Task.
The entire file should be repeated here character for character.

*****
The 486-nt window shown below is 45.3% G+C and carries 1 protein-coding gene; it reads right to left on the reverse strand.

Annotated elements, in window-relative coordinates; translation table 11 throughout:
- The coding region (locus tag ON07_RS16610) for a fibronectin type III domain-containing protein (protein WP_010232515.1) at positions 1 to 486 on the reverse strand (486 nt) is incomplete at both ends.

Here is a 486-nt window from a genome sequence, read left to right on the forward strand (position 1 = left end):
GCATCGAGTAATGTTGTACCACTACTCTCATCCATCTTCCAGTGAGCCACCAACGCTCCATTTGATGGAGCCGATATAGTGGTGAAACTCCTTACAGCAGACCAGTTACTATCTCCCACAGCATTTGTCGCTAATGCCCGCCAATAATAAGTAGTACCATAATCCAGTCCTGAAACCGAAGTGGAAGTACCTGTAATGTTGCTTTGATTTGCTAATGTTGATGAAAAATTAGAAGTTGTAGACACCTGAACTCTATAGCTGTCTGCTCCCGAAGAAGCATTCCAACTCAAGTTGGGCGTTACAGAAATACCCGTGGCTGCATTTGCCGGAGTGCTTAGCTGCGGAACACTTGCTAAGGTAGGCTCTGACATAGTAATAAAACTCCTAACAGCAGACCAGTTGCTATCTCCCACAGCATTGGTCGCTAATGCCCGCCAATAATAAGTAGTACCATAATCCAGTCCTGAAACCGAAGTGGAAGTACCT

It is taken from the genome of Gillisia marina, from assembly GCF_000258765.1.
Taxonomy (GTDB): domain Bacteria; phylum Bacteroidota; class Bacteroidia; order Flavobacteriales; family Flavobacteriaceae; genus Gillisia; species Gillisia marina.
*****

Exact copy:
The 486-nt window shown below is 45.3% G+C and carries 1 protein-coding gene; it reads right to left on the reverse strand.

Annotated elements, in window-relative coordinates; translation table 11 throughout:
- The coding region (locus tag ON07_RS16610) for a fibronectin type III domain-containing protein (protein WP_010232515.1) at positions 1 to 486 on the reverse strand (486 nt) is incomplete at both ends.

Here is a 486-nt window from a genome sequence, read left to right on the forward strand (position 1 = left end):
GCATCGAGTAATGTTGTACCACTACTCTCATCCATCTTCCAGTGAGCCACCAACGCTCCATTTGATGGAGCCGATATAGTGGTGAAACTCCTTACAGCAGACCAGTTACTATCTCCCACAGCATTTGTCGCTAATGCCCGCCAATAATAAGTAGTACCATAATCCAGTCCTGAAACCGAAGTGGAAGTACCTGTAATGTTGCTTTGATTTGCTAATGTTGATGAAAAATTAGAAGTTGTAGACACCTGAACTCTATAGCTGTCTGCTCCCGAAGAAGCATTCCAACTCAAGTTGGGCGTTACAGAAATACCCGTGGCTGCATTTGCCGGAGTGCTTAGCTGCGGAACACTTGCTAAGGTAGGCTCTGACATAGTAATAAAACTCCTAACAGCAGACCAGTTGCTATCTCCCACAGCATTGGTCGCTAATGCCCGCCAATAATAAGTAGTACCATAATCCAGTCCTGAAACCGAAGTGGAAGTACCT

It is taken from the genome of Gillisia marina, from assembly GCF_000258765.1.
Taxonomy (GTDB): domain Bacteria; phylum Bacteroidota; class Bacteroidia; order Flavobacteriales; family Flavobacteriaceae; genus Gillisia; species Gillisia marina.